Ptolemy I Soter (Πτολεμαίος Ι Σωτήρ)
Ptolemy I Soter (367 BC–283 BC) was the ruler of Egypt (323 BC - 283 BC) and founder of the Ptolemaic dynasty. In 305 BC he took title of King.
The son of Lagus, a Greek nobleman of Eordaea, he was one of Alexander the Great's most trusted generals, and among the seven "body-guards" attached to his person. He played a principal part in the later campaigns of Alexander in Afghanistan and India. At the Susa marriage festival in 324, Alexander had him marry the Persian princess Artacama, but we find no further mention of her. When Alexander died in 323, Ptolemy is said to have instigated the resettlement of the empire made at Babylon. He was now appointed satrap of Egypt under the nominal kings Philip Arrhidaeus and the young Alexander IV.
Bust of Ptolemy I of Egypt, British Museum, London
He at once took a high hand in the province by killing Cleomenes, the financial controller appointed by Alexander the Great; he also subjugated Cyrenaica. He contrived to get possession of Alexander's body, which was to be interred with great pomp by the imperial government in Macedonia, and placed it temporarily in Memphis. This act led to an open rupture between Ptolemy and the imperial regent Perdiccas. But Perdiccas was murdered in an attempt to invade Egypt of 321. In the long wars between the different Diadochi that followed, Ptolemy's first object was to hold Egypt securely, and secondly to secure control in Cyrenaica, Cyprus and Palestine (Coele-Syria). His first occupation of Palestine was in 318, and he established at the same time a protectorate over the petty kings of Cyprus. When Antigonus, master of Asia in 315, showed dangerous ambitions, Ptolemy joined the coalition against him, and, on the outbreak of war, evacuated Palestine. In Cyprus, he fought the partisans of Antigonus and re-conquered the island (313). A revolt of Cyrene was crushed in the same year.
Silver coin depicting Ptolemy I (r. 305 - 283),
In 312, Ptolemy and Seleucus, the fugitive satrap of Babylonia, invaded Palestine and defeated Demetrius, the son of Antigonus, in the Battle of Gaza. Again he occupied Palestine, and again—a few months later, after Demetrius had won a battle over his general and Antigonus entered Syria in force—he evacuated it. In 311, a peace was concluded between the combatants, soon after which the surviving king Alexander was murdered in Macedonia, leaving the satrap of Egypt absolutely his own master. The peace did not last long, and in 309 Ptolemy commanded a fleet in person which detached the coast towns of Lycia and Caria from Antigonus, then crossed to Greece, where he took possession of Corinth, Sicyon and Megara (308 BC). In 306, a great fleet under Demetrius attacked Cyprus, and Ptolemy's brother Menelaus was defeated and captured in the decisive Battle of Salamis. The complete loss of Cyprus followed.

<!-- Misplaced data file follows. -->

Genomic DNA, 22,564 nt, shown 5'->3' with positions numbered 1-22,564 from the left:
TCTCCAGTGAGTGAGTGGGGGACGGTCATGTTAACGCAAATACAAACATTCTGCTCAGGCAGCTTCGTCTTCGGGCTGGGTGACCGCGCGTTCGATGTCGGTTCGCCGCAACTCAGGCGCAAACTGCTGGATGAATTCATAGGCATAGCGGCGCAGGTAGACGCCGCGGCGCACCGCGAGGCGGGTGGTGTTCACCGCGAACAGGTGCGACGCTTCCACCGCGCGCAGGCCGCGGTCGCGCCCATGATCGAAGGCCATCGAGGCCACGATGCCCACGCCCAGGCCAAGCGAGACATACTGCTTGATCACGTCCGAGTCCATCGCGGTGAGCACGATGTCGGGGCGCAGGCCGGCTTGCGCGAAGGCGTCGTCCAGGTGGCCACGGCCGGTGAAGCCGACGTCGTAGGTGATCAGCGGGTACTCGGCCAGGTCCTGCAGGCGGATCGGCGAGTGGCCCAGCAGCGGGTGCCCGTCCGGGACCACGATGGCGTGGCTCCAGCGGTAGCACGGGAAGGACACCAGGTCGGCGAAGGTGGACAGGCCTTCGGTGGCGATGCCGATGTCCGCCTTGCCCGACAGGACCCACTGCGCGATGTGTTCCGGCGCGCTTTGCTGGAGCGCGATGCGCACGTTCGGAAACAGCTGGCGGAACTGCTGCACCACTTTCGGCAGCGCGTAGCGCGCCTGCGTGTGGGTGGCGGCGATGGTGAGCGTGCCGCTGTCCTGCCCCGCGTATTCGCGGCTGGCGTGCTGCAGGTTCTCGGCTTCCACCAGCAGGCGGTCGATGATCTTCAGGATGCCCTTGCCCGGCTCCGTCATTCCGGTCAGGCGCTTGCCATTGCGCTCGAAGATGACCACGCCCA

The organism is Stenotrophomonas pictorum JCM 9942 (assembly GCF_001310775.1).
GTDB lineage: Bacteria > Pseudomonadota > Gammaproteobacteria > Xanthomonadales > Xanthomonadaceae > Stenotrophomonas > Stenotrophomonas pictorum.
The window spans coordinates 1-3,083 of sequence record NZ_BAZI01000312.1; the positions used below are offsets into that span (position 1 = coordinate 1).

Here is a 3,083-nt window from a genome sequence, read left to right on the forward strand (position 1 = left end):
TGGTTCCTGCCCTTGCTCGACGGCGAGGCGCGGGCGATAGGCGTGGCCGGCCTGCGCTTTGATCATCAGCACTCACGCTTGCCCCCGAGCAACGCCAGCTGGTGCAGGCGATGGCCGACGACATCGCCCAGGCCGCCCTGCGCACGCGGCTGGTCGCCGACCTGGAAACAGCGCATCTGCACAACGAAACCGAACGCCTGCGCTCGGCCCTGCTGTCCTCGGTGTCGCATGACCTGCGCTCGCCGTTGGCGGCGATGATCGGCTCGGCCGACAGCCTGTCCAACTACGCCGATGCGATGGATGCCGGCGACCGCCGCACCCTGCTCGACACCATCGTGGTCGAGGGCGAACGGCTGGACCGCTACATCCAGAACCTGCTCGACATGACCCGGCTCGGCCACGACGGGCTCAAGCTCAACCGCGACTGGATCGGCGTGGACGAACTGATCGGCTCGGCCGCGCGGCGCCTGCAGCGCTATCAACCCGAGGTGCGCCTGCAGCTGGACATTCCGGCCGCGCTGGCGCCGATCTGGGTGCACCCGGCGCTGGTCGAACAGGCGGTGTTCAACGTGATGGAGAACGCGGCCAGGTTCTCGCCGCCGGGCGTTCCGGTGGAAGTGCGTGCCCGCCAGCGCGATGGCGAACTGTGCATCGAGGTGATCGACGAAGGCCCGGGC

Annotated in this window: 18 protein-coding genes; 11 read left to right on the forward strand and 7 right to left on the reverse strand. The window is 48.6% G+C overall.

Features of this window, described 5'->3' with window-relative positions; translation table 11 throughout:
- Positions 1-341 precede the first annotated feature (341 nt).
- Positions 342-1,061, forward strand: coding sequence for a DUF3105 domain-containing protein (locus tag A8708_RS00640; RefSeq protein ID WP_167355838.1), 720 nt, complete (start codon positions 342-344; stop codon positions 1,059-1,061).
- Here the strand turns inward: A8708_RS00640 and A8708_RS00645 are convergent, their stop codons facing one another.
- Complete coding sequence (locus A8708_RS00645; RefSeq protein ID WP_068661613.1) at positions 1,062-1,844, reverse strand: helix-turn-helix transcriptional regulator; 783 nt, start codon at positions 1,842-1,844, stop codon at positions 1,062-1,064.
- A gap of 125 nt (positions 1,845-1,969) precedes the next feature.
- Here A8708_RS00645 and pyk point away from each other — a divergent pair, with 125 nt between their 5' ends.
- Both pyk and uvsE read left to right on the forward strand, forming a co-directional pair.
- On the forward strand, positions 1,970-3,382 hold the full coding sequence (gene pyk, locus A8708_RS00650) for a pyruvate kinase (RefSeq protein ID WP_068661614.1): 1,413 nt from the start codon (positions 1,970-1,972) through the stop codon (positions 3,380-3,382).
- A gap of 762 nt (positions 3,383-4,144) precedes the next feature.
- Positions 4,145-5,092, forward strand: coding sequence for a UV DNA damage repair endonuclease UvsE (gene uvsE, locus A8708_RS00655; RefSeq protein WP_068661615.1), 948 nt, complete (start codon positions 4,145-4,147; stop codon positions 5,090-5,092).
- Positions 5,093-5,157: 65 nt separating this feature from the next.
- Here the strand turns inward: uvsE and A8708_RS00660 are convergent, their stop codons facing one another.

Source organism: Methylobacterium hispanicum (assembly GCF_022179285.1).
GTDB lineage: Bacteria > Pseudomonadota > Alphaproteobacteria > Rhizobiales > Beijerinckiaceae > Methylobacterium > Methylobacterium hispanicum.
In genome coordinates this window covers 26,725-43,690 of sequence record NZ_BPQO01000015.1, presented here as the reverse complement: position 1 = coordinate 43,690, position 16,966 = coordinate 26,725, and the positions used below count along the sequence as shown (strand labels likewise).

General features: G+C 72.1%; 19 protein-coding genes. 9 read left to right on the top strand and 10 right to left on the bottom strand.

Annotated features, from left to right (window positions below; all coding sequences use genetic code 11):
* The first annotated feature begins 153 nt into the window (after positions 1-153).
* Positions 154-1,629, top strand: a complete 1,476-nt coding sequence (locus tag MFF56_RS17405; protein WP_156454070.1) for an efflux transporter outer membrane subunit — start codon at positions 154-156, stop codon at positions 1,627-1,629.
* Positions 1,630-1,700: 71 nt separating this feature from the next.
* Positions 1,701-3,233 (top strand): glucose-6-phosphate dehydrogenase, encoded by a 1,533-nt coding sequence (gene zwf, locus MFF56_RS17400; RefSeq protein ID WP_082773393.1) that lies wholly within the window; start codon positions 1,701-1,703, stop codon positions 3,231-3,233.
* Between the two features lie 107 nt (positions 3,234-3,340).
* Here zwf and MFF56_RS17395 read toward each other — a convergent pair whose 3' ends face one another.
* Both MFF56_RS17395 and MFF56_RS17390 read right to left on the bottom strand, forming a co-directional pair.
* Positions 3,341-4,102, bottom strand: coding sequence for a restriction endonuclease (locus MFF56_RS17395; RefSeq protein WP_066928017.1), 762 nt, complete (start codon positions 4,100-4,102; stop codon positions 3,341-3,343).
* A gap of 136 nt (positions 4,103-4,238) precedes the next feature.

Antigonus and Demetrius now assumed the title of king; Ptolemy, as well as Cassander, Lysimachus and Seleucus I Nicator, responded by doing the same. In the winter of 306 BC, Antigonus tried to follow up the victory at Cyprus by invading Egypt, but here Ptolemy was strong, and held the frontier successfully against him. Ptolemy led no further expedition against Antigonus overseas. To the Rhodians, besieged by Demetrius (305/304), he sent such help as won him divine honours in Rhodes and the surname of Soter ("saviour"). When the coalition was renewed against Antigonus in 302, Ptolemy joined it and invaded Palestine a third time, whilst Antigonus was engaged with Lysimachus in Asia Minor. On a report that Antigonus had won a decisive victory, for a third time he evacuated the country. But when news came that Antigonus had been defeated and slain by Lysimachus and Seleucus at the Battle of Ipsus in 301, he occupied Palestine for the fourth time.
The other members of the coalition had assigned Palestine to Seleucus after what they regarded as Ptolemy's desertion, and for the next hundred years the question of its ownership became a recurrent point of enmity between the Seleucid and Ptolemaic dynasties. Henceforth, Ptolemy seems to have mingled as little as possible in the rivalry between Asia Minor and Greece; his possessions in Greece he did not retain, but Cyprus he re-conquered in 295/294. Cyrene, after a series of rebellions, was finally subjugated about 300 and placed under his stepson Magas.
In 285 he abdicated in favour of one of his younger sons by Berenice, Ptolemy II, who had been co-regent for three years; his eldest (legitimate) son, Ptolemy Ceraunus, whose mother, Eurydice, the daughter of Antipater, had been repudiated, fled to the court of Lysimachus. Ptolemy I Soter died in 283 at the age of 84. Shrewd and cautious, he had a compact and well-ordered realm to show at the end of fifty years of war. His name for bonhomie and liberality attached the floating soldier-class of Macedonians and Greeks to his service; nor did he neglect conciliation of the natives. He was a ready patron of letters, founding the Great Library of Alexandria. He wrote himself a history of Alexander's campaigns, distinguished by its straightforward honesty and sobriety—except where his own actions were concerned, when he tended to inflate his own importance to events. Although lost, it was a principle source for the surviving account by Arrian of Nicomedia.
Head of Ptolemy I, diadem, wearing aegis.
Ptolemy I Soter, British Museum: Photo PHGCOM
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